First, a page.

What touches the earth, touches the sky,
Rooting peace in the soil of my soul…
Green upon green upon blue upon green.
Wednesday, August 26, 2009
Tuesday, August 25, 2009
Monday, August 24, 2009
Yep, that's corn. Right next to our camp site. BUT it's the BIGGEST darn corn I've even seen--which says a lot for a girl who grew up next to a corn field. (To give perspective, I am 5'3" in shoes. That is BIG corn!)
Was thrilled to find out my good buddy, James (we've been friends since kindergarten), got back into the country the week before we drove right smack dab through the town where he's doing his Ph.D. Stopped and had lunch, then made him late to go sell his textbooks. Oops.
Not the most exciting vacation, 'tis true. But when you spend over $3000 on a broken arm, you make do! We had a great time with my folks, and it was great to see all the Lincoln sites during his bicentennial year. Now, to prepare for school!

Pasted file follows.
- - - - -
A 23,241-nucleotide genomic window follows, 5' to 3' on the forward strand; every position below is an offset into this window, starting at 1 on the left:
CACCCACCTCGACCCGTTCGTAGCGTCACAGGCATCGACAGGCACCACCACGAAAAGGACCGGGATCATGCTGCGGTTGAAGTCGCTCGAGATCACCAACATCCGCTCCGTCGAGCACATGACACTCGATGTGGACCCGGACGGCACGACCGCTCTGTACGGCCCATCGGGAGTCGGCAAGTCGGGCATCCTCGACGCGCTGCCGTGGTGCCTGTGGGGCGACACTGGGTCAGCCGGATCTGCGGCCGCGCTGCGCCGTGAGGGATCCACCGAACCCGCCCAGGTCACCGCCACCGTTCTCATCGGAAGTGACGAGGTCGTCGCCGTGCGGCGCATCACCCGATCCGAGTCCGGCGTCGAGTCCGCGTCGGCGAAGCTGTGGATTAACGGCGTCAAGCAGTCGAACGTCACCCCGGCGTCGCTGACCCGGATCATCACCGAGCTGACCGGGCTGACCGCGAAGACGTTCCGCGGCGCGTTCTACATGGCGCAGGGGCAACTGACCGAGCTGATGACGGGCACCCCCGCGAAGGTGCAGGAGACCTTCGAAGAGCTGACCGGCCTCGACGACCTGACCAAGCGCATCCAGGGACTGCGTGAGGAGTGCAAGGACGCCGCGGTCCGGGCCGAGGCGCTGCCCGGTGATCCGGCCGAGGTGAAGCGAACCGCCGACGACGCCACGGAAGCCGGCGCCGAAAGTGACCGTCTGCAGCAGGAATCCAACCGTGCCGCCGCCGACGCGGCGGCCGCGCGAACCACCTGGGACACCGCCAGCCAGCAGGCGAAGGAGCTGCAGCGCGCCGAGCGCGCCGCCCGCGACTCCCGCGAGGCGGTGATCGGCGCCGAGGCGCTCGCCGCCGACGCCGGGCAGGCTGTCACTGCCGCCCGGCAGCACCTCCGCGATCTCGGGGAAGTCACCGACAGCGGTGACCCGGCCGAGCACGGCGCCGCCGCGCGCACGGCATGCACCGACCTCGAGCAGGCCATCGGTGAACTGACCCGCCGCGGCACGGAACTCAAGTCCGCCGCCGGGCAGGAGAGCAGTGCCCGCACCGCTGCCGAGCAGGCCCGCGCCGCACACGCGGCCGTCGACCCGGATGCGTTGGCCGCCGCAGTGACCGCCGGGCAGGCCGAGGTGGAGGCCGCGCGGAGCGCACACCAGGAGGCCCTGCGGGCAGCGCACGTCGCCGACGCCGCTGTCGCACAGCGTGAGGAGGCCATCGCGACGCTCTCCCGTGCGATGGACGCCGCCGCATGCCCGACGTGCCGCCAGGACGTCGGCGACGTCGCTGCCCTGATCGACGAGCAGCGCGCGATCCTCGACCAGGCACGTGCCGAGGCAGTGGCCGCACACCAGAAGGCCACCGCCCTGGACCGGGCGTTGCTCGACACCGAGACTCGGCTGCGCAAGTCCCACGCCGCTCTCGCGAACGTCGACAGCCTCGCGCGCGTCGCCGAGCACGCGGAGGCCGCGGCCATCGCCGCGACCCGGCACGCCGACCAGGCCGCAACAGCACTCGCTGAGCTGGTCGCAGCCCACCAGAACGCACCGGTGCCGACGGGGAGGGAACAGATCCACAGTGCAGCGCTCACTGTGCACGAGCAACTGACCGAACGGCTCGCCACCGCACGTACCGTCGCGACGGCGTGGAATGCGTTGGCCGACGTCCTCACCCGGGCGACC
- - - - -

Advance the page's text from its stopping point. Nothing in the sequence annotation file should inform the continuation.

Wednesday, August 19, 2009
Tuesday, August 18, 2009
After eyeing it for months, I finally picked up What I Know Now: Letters to My Younger Self (edited by Ellyn Spragins) with a gift card I received for my birthday. I was immediately transfixed and began thinking of all the different ages at which I wished "I'd known then…" I picked fifth grade for an obvious reason—my daughter begins fifth grade a week from today, and my mind is swimming with all I want her to know about all there is to know.
At ten, I was painfully self-conscious, boy-crazy beyond belief, and immensely insecure. My love-hate relationship with attention was beginning to bloom, and I swung wildly from seeking attention at any price to wishing I could vanish into the cafeteria walls. My worth was based on the label on my back pocket, the insignia on my polo shirt, and whether or not my hair laid flat that day, which meant that most days, I did not feel too worthwhile.
This is what I wish I could have understood then, and what I pray to be able to instill within the heart of my own self-conscious, developing, precocious ten-year-old: